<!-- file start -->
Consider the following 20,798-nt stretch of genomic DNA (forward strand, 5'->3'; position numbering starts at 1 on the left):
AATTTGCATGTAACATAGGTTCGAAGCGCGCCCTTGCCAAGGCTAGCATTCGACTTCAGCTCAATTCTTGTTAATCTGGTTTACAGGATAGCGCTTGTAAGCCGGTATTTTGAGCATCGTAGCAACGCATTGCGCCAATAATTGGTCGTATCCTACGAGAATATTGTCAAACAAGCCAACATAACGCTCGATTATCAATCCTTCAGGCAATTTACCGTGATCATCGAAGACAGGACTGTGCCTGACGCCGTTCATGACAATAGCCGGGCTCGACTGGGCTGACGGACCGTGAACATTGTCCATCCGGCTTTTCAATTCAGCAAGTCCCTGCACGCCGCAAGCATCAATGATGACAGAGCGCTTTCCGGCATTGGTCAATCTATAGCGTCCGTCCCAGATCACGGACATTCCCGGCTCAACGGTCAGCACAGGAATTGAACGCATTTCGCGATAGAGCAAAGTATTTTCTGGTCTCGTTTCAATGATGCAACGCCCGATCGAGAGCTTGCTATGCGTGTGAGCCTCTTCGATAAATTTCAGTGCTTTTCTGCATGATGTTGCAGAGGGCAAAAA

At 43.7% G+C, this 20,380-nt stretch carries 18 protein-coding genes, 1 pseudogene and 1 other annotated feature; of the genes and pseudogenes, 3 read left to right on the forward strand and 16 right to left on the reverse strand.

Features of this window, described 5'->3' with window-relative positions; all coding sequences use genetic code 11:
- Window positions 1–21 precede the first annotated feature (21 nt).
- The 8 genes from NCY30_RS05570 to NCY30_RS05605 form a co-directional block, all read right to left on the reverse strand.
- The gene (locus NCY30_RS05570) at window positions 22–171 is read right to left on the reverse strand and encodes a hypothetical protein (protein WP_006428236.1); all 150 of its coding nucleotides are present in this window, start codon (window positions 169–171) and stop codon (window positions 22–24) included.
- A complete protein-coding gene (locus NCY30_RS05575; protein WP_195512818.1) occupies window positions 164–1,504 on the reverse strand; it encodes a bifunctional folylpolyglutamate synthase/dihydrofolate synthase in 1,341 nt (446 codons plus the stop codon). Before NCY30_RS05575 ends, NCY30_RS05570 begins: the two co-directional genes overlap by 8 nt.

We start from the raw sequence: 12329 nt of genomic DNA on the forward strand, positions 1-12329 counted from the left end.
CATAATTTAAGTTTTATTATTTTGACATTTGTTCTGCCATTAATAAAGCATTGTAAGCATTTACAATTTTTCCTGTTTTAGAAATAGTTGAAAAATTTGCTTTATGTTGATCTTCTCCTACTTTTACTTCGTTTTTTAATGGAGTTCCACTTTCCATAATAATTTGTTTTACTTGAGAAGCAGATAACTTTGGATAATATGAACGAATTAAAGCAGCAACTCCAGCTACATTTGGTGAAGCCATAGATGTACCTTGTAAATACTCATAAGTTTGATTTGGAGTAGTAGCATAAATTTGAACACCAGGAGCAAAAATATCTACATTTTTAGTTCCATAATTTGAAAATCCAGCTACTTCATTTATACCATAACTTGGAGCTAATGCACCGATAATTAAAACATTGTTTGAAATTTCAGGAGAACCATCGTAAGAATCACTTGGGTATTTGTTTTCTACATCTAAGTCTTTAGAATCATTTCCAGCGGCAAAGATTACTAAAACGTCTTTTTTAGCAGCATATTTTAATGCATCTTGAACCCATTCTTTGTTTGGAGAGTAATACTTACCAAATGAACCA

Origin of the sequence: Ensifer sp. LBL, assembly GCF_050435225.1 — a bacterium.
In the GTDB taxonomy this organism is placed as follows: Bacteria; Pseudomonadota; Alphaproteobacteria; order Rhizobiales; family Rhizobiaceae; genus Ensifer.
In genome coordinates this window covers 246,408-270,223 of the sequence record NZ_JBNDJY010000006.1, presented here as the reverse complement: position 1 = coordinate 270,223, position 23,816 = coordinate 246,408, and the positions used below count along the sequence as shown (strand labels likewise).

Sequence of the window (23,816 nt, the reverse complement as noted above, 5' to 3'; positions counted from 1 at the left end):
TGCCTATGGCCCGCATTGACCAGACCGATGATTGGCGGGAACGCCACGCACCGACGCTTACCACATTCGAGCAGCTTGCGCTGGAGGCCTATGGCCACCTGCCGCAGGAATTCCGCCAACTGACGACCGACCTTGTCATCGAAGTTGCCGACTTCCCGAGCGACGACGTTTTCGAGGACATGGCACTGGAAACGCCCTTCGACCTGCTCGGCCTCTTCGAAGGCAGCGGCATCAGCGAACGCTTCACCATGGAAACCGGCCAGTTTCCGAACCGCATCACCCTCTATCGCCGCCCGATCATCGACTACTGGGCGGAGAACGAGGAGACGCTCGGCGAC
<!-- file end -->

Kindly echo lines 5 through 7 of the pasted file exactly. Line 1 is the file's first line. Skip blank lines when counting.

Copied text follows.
- Window positions 1–21 precede the first annotated feature (21 nt).
- The 8 genes from NCY30_RS05570 to NCY30_RS05605 form a co-directional block, all read right to left on the reverse strand.
- The gene (locus NCY30_RS05570) at window positions 22–171 is read right to left on the reverse strand and encodes a hypothetical protein (protein WP_006428236.1); all 150 of its coding nucleotides are present in this window, start codon (window positions 169–171) and stop codon (window positions 22–24) included.